For the Birds Radio Program: Great Gray Owl
Laura wants to hear about your encounters with Great Gray Owls.
Great Gray Owl
(Recording of a Great Gray Owl)
Of all the owls, the most mysterious- and exotic-looking is the Great Gray. This is also the largest of all owls. It has a disproportionately huge head, with large facial discs circled with concentric gray rings accentuating eerily small yellow eyes. The Great Gray Owl doesn’t have feather tufts like the Great Horned Owl. It can best be identified from a long distance by distinctive white throat patches which look like a bow tie.
The Great Gray is found high in the Rockies and Sierra Nevadas, and throughout the northernmost parts of America, Europe, and Asia. It’s also known as the spruce owl, reflecting its preferred habitat. It eats a wide variety of small mammals, from mice and shrews through rabbits and hares. Crow bones and feathers have been found in its pellets, along with occasional bones from smaller birds.
Although the Great Gray Owl looks enormous, it actually weighs much less than the Snowy and Great Horned Owl—most of its bulk is in its incredibly thick coat of feathers. Pluck away the feathers and its scrawny body is only about the size of a Barred Owl.
Great Gray Owls nest in the Northland in small numbers. Birders can see them during every season in the bog area north of Meadowlands, Minnesota. Minnesota Power sponsors a successful nest platform project for them up here. They’re also occasionally found in northern Wisconsin, though they’re much rarer in the Badger State. Although the Northland is at the southern end of their normal range, and even though they nest here, most years few people see any at all. This winter is proving to be an exception, though. Every now and then the northern owls stage what ornithologists call an “invasion” from the far north, and this seems to be one of those years. These invasions are apparently triggered by a crash in the food supply further north, and, in desperation, Great Grays, Northern Hawk-Owls, and Boreal Owls move south in search of food.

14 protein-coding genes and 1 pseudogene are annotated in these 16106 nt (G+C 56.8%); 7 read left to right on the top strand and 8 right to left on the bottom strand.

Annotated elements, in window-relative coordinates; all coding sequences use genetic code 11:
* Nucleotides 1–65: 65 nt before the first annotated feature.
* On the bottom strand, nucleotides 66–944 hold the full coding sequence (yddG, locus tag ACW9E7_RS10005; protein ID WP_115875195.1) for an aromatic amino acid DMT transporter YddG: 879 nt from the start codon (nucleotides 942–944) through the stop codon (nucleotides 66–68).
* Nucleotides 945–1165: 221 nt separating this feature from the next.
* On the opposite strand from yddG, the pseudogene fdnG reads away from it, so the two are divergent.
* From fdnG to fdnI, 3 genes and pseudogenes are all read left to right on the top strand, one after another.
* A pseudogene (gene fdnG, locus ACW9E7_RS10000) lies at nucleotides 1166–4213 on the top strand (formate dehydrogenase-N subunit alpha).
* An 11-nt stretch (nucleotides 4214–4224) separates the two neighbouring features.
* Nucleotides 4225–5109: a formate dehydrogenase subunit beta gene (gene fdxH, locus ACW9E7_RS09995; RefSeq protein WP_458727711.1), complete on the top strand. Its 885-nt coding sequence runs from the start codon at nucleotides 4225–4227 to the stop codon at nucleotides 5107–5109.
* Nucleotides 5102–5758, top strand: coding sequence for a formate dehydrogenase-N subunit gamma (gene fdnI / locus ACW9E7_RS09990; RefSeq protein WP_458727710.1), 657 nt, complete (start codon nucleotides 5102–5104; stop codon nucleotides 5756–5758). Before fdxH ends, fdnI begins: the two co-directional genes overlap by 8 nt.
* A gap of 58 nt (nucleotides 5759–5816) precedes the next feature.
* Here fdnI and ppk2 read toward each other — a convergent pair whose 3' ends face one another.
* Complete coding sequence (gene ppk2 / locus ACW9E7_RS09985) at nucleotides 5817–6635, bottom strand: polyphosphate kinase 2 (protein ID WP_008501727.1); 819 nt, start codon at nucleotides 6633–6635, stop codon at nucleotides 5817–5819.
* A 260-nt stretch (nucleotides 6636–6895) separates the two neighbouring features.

During the past few weeks Boreal Owls, which are normally strictly nocturnal, have been found hunting in mid-day, indicating that they’re mighty hungry. And the many sightings of Great Grays and Northern Hawk-Owls in the northland since late fall have mostly been of birds hunting an area for only a day or so before moving on, again evidence of grave hunger.
Even under the best of conditions Great Gray Owls are uncommonly tame birds. On rare occasions they have allowed people to approach and even stroke them, and they frequently come right down when people release a rat or mouse for them to eat. But when the birds are in a weakened condition, as they are this year, it’s essential not to take advantage of them. Even if they don’t fly away, they are stressed when someone approaches them to take a picture or just stare at them.
Ornithologists studying these elusive visitors from the north are anxious to hear about all the owls that come down this season. If you spot any owls, be they common species or not, please drop me a line at Duluth Public Radio or call me at area 218-525-6171. I’d like to know when and where the owl was seen, as well as any identifying marks you might have been able to see. We’re uniquely lucky in the Northland that Great Gray Owls come to us in their time of need. The more we know about these excellent birds, the more we can help them in the years to come.
(Recording of a Great Gray Owl)
This is Laura Erickson, and this program has been “For the Birds.”